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What’s the situation like when it’s time to remove a product like KilMat in 5 or 10 years down the road?
And why not apply it to the hump?



devo
 
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I used this and 3M thinsulate in my Prius C to help cut the noise. I think I would prefer something like this under my floor mat. So that I can take it out and clean under it. Works really well in doors.


could this stuff be used as the floor mat itself if it’s vinyl?
 

kevos37

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I used it in my inside my motorhome trans hump. I also applied it under the floor. Even doubled it up, works well. Stuff goes a long way. Got a heavy duty roller front a flooring store, heavy oak handle and rounded head...stout!
 

MOTOV8R

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I used this and 3M thinsulate in my Prius C to help cut the noise. I think I would prefer something like this under my floor mat. So that I can take it out and clean under it. Works really well in doors.


Maybe, it's heavy so it lays down pretty well. It would probably not conform to contours very well. Also I haven't checked it for how well it holds up to heat. I may try it under my repro vinyl mat though.
 
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After reading @JDNs78FJ40 's post about the kilmat product, I did the unthinkable and read all of the 3 star reviews on Amazon. You'll never find a more wretched hive of scum and villainy than the review section. After wading through the considerable quantity of idiots who got mad that they used the product incorrectly, it didn't fix an issue that was related to something else, or that the manufacturer wouldn't compensate them for being stupid, I learned a few things:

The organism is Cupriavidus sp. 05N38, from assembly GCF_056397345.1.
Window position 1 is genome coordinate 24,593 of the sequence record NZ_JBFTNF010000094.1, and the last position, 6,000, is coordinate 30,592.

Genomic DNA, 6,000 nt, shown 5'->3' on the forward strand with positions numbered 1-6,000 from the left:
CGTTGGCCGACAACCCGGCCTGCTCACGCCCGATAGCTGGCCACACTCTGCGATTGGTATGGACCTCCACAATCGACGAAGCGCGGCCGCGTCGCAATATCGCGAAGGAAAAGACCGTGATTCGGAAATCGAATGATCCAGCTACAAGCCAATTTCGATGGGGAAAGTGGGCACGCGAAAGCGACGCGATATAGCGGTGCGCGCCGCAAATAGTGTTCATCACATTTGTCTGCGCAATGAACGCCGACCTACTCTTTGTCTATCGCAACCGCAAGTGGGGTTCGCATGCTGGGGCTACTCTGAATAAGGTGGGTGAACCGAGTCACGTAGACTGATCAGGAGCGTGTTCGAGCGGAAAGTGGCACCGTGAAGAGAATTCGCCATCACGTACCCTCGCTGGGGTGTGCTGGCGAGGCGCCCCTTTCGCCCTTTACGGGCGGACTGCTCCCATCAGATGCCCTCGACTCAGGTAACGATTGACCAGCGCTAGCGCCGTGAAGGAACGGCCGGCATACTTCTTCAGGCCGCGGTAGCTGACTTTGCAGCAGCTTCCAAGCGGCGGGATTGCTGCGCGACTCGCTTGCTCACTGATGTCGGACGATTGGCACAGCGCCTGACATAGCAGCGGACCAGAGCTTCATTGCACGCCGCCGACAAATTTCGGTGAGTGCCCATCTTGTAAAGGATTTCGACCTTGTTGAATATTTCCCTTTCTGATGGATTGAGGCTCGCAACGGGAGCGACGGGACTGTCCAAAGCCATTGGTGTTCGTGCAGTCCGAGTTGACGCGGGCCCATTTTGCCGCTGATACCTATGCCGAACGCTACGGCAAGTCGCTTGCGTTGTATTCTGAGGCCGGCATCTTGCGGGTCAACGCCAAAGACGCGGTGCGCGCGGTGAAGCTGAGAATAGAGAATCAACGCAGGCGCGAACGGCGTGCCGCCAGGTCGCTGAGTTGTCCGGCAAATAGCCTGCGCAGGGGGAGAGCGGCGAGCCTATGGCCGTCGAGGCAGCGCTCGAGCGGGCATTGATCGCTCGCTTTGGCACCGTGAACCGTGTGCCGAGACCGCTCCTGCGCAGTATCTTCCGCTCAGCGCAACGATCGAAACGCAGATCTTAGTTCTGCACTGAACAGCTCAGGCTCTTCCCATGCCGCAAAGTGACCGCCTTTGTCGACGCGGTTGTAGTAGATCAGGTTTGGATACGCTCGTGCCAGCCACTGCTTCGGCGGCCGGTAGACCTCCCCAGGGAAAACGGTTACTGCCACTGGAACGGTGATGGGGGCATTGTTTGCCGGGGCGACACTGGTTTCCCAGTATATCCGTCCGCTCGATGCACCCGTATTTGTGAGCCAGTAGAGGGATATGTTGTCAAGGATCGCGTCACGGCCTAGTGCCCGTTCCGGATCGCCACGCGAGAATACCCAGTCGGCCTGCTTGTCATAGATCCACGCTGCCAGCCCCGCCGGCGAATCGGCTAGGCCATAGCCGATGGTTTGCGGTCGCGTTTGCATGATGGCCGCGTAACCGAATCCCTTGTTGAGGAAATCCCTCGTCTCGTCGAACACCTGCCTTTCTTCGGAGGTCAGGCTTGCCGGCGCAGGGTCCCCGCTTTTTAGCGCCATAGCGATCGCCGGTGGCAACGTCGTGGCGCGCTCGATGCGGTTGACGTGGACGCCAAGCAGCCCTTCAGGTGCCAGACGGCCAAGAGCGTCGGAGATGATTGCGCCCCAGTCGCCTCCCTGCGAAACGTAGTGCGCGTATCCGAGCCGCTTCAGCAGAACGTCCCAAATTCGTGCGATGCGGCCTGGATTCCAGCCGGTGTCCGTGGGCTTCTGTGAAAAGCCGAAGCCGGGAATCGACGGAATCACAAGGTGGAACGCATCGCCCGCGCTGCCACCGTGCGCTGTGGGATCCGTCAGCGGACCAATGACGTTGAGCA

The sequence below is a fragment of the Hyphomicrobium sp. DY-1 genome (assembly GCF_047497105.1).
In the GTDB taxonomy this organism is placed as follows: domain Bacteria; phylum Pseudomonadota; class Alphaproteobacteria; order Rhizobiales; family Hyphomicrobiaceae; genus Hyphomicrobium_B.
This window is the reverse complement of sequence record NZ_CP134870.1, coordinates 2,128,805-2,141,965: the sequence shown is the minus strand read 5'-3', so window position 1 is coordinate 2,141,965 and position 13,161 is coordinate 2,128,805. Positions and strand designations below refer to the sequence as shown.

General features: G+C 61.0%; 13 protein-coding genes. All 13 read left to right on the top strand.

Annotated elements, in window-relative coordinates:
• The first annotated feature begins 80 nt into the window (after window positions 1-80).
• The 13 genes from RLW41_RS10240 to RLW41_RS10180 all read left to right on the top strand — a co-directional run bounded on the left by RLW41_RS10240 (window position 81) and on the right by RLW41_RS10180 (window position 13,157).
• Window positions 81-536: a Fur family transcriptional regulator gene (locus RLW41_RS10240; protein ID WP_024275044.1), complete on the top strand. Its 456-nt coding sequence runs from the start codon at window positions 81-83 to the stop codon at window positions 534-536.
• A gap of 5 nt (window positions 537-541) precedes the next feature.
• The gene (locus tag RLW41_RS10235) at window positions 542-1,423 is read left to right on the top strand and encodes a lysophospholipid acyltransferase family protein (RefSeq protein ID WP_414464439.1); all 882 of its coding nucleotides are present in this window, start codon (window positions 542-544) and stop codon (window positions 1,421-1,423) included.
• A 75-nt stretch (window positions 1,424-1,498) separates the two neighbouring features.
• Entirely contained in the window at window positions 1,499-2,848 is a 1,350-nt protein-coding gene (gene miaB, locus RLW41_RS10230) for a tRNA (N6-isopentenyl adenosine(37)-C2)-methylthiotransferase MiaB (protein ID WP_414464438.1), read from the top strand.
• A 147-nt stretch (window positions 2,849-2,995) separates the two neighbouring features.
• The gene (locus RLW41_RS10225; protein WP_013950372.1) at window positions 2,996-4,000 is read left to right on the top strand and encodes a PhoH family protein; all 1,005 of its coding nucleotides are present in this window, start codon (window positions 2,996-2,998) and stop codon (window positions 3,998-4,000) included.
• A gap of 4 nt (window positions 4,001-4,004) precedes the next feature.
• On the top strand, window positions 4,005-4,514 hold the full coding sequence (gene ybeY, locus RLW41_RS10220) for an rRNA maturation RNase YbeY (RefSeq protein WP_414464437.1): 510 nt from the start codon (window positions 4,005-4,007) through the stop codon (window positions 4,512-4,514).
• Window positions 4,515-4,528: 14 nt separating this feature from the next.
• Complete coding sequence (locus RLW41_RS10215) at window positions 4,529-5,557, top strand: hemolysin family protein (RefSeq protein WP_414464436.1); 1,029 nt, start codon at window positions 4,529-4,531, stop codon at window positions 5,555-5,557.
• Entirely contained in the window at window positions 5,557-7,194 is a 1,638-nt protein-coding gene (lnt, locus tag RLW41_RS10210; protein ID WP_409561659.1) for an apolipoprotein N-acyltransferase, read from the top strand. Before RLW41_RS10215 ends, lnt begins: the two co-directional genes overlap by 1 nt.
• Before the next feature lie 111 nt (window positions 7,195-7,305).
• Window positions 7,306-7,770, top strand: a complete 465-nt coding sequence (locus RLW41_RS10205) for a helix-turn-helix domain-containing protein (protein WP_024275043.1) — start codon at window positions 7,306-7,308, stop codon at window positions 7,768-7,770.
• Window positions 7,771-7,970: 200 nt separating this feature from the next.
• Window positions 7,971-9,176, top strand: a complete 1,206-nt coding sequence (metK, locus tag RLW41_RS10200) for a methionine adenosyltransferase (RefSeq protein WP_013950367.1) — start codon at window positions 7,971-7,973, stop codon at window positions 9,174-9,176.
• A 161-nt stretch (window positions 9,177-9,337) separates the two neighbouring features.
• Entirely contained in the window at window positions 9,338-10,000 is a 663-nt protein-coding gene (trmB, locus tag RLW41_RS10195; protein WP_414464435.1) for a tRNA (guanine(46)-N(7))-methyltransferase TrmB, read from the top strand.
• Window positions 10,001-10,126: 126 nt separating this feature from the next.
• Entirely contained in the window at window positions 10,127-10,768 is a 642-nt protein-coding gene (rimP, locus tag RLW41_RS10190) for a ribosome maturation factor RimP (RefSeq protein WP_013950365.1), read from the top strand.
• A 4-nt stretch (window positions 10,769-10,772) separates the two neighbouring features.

1) The kilmat product is significantly thinner than the dynamat and noico products.
2) The kilmat product is easier to install than the dynamat and noico products.
3) The dynamat product has the superior adhesive, followed by noico, followed by kilmat.
4) The noico and kilmat products both have an odor that some find objectionable.
5) The noico product functions as a sound deadener. It does not function as an insulation.
6) The kilmat product functions as a sound deadener. It also functions as an insulation, but it would require multiple layers to match the performance of the dynamat product.

Putting it all together, if you want the best product on the market, it's the dynamat and you'll have to pay more to get the best. If you want maximum sound deadening for the lowest cost, go with the noico. If you want a lower cost product that is easy to install and does both sound deadening and insulation, get the kilmat, and maybe plan to add layers as your budget allows.

I found this article on crutchfield that gives SPL numbers while adding dynamat to an F-150:

Based on this article (and understanding that this article only considers 1 vehicle and that this information may or may not be transferrable to other vehicles), the best bang for buck as far as noise reduction is concerned is using a product on the roof. With that information and the information from the reviews section, I think that (as a first step) I will see the greatest improvement by using the dynamat product to insulate my roof. I think that my second step, when my budget allows, will be to insulate my firewall, transmission tunnel, and floor up to the "step" behind the seats with dynamat. Step three will be doors with dynamat or kilmat. Step 4 will be body sides and cargo area with kilmat. I'm not sure if it's a good plan or not, but, based on my research, I think it will give me the most impact for my money. We'll see.